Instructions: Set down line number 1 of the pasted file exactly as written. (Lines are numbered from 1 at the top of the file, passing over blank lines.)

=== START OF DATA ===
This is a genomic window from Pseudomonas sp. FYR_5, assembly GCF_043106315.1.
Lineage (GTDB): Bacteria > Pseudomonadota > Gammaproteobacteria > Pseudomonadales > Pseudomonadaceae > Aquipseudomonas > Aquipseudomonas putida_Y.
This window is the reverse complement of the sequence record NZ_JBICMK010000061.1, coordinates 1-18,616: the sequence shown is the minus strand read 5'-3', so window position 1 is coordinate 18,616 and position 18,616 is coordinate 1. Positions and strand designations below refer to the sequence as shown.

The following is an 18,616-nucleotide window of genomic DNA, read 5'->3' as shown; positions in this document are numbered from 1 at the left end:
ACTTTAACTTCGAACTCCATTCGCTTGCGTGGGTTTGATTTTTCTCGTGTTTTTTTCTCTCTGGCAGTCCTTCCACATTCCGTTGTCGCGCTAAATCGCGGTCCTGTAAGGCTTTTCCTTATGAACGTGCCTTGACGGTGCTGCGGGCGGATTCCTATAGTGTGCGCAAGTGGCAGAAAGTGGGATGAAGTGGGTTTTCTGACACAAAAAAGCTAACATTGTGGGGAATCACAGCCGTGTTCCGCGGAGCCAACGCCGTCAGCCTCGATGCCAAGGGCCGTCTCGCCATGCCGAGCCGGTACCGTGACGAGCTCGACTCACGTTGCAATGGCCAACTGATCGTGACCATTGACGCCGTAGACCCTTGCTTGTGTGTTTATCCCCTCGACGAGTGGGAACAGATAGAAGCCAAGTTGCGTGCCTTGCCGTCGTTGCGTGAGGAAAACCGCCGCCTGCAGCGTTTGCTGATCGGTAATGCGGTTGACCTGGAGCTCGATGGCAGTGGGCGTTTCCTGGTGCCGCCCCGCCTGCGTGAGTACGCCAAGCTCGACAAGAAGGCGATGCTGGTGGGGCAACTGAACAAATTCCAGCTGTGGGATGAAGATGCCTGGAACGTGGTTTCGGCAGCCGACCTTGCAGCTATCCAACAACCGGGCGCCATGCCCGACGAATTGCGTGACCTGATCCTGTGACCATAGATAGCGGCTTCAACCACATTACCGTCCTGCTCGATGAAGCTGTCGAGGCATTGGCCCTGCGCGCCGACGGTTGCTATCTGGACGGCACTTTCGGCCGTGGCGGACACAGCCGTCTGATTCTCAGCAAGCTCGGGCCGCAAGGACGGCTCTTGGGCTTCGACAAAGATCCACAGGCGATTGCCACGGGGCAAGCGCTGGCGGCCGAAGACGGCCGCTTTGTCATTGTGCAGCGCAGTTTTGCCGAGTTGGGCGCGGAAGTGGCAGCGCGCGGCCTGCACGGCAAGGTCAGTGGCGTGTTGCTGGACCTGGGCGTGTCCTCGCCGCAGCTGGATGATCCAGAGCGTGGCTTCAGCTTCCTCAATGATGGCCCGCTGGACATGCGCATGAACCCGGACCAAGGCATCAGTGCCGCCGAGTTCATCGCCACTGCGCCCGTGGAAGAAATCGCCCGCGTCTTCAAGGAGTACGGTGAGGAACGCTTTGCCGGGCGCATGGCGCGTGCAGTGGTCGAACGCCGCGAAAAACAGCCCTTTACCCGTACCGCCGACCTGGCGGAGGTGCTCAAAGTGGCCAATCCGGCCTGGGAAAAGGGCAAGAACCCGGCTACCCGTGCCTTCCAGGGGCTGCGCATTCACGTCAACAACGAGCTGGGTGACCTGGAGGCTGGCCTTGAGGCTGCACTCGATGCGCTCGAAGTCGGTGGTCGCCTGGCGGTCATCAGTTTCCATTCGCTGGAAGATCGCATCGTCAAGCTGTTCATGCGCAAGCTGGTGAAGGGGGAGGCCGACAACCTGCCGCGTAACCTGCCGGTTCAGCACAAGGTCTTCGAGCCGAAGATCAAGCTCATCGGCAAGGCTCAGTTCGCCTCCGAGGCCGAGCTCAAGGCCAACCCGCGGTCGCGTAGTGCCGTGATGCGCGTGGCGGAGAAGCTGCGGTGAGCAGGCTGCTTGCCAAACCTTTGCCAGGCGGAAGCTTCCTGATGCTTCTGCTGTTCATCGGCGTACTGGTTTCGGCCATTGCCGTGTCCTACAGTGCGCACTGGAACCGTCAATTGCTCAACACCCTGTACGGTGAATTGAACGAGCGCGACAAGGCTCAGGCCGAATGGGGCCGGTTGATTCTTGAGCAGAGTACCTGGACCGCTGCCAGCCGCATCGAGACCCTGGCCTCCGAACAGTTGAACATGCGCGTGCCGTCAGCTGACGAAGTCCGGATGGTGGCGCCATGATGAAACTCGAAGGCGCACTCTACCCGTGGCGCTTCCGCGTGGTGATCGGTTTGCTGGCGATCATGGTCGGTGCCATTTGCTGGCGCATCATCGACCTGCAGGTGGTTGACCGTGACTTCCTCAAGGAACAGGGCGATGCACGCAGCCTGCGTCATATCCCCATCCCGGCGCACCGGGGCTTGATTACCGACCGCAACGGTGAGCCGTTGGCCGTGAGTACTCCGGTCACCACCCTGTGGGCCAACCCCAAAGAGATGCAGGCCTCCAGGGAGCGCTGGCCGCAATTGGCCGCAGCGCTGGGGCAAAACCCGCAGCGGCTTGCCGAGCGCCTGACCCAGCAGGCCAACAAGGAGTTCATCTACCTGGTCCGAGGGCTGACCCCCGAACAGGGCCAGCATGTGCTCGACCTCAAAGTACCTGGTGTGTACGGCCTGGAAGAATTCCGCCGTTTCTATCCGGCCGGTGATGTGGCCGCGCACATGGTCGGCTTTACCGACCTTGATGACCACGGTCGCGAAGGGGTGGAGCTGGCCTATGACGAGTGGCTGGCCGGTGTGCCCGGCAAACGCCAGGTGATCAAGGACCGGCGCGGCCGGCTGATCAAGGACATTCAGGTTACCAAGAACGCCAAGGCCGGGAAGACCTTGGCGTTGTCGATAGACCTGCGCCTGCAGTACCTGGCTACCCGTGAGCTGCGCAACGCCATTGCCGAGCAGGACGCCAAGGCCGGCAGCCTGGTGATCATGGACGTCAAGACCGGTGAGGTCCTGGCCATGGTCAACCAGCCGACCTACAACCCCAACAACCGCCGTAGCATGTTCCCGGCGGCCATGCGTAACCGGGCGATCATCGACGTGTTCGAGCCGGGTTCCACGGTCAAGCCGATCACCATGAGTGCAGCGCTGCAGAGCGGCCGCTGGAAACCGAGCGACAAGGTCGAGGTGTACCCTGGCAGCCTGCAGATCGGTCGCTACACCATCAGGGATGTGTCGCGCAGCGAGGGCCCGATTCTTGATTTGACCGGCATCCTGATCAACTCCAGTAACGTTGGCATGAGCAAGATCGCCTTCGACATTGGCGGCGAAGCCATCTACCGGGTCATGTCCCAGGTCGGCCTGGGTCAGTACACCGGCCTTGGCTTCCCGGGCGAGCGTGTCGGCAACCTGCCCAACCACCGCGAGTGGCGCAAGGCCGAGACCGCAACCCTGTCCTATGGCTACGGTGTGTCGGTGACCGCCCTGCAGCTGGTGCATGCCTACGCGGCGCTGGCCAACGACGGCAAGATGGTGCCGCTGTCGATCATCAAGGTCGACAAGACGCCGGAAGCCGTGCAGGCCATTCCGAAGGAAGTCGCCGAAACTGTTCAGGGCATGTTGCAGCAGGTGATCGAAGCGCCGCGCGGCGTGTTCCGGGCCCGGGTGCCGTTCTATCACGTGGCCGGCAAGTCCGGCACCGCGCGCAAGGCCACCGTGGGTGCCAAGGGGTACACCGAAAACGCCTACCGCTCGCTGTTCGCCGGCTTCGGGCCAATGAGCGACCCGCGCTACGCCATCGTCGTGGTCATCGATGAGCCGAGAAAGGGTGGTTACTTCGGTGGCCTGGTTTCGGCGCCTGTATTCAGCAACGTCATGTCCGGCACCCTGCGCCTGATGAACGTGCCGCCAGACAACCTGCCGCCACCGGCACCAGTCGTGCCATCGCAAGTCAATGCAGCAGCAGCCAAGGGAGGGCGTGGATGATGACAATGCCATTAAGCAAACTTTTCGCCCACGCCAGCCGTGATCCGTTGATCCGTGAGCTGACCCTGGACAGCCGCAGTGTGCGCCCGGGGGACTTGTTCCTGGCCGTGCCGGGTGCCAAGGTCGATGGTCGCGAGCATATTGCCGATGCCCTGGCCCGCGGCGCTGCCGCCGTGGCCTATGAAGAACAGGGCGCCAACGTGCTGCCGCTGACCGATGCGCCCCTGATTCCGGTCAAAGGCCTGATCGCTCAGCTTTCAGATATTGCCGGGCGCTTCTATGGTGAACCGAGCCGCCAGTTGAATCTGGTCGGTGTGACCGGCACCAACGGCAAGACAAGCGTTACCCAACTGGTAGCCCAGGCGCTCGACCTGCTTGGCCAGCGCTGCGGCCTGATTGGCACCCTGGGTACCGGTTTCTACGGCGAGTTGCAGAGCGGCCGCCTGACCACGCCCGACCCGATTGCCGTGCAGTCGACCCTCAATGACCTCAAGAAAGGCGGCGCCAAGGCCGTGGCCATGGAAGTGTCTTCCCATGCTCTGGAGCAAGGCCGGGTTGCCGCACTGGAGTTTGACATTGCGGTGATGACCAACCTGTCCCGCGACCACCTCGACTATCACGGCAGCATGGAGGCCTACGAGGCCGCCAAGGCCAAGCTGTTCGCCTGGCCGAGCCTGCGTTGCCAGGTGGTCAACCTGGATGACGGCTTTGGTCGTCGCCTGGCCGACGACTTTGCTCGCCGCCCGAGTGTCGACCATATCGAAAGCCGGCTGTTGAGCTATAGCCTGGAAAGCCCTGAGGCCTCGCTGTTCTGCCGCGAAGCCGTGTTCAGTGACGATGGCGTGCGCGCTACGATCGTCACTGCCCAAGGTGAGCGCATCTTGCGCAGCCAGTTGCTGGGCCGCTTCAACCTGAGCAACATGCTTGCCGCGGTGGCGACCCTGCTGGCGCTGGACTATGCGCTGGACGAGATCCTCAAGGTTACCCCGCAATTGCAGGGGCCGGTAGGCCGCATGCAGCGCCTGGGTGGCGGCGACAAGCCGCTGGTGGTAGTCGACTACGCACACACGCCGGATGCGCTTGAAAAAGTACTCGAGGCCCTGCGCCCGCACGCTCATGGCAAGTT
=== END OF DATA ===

This is a genomic window from Pseudomonas sp. FYR_5, assembly GCF_043106315.1.